China’s Beidou-3 system is nearly complete and opens a “belt and road” corridor in space

Model of the Beidou-3 satellite system
Shown at an expo in Shenzhen on Nov 1, 2016 [Photo/VCG]
Last week, China launched No. 18 and 19 of the Beidou-3 series satellites (BDS). The basic constellation of 20 Beidou-3 satellites will be completed by year’s end. By then, the network will provide basic navigation service for countries or regions involved in the Belt and Road Initiative. Beidou-3 has a higher positioning accuracy, to within 2.5 to 5 meters. Domestically, BDS plays a significant role in traffic regulation, as there are nearly 6.3 million public and private vehicles, including buses, express delivery cars and trucks equipped with the Beidou system for navigation.The number is expected to rise by 10 percent year-on-year. BDS applications have been extended to monitor trains, tourist coaches and vehicles carrying dangerous goods. Marine departments send information about typhoons and sea conditions to fishermen through BDS. BDS helps anti-corruption departments check whether officials use government cars for private purposes. It also plays a role in protecting historic sites, and tracking wild animals like leopards. Farmers grow crops using tractors, drones and other machines equipped with the system. Herdsmen use mobile phones to monitor their cattle and sheep wearing BDS locators on grasslands. BDS is also helping track containers on cargo ships, expose mine risks, locate leaks on gas pipelines, provide navigation for marathon runners, and to find missing elderly people and children.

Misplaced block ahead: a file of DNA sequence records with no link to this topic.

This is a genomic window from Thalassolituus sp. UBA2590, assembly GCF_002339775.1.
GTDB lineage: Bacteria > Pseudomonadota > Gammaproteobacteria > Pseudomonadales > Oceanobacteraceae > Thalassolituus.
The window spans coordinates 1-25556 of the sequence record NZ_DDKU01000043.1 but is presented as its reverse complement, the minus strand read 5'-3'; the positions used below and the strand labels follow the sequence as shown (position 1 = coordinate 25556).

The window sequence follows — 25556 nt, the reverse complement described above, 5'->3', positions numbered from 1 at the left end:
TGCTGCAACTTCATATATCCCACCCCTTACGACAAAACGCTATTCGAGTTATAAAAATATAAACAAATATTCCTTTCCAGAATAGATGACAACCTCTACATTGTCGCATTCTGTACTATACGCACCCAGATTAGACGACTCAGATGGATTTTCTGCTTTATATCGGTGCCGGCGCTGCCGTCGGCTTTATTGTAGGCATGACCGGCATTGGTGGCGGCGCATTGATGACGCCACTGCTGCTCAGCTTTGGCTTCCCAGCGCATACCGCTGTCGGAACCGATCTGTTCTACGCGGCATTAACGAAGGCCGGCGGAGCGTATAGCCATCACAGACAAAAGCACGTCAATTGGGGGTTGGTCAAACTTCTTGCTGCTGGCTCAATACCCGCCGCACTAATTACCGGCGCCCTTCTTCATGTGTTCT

BDS products have now entered more than 70 countries and regions including over 30 countries along the Belt and Road. The close economic ties between China and ASEAN have paved the way, as in Southeast Asian countries located in low latitudes, BDS is more accurate than GPS. Thus, BDS plays already an important role in transport and port management in Pakistan, land planning and supervision of river transport in Myanmar, precision agriculture and pest and disease monitoring in Laos, and urban modernization and tourism development in Brunei.

As early as August 2016, already over 700 Chinese smartphone models supported BDS, accounting for 21 percent of all smartphones sold in China. Since then, use of the system has much expanded in China and gradually extended over the belt and road. The globalization boom for BDS is expected for around 2021 when about 30 Beidou-3 satellites will span the globe.

CAS news releases, November 16, 19, 20, 2018

China’s Beidou-3 system is nearly complete and opens a “belt and road” corridor in space
Scroll to top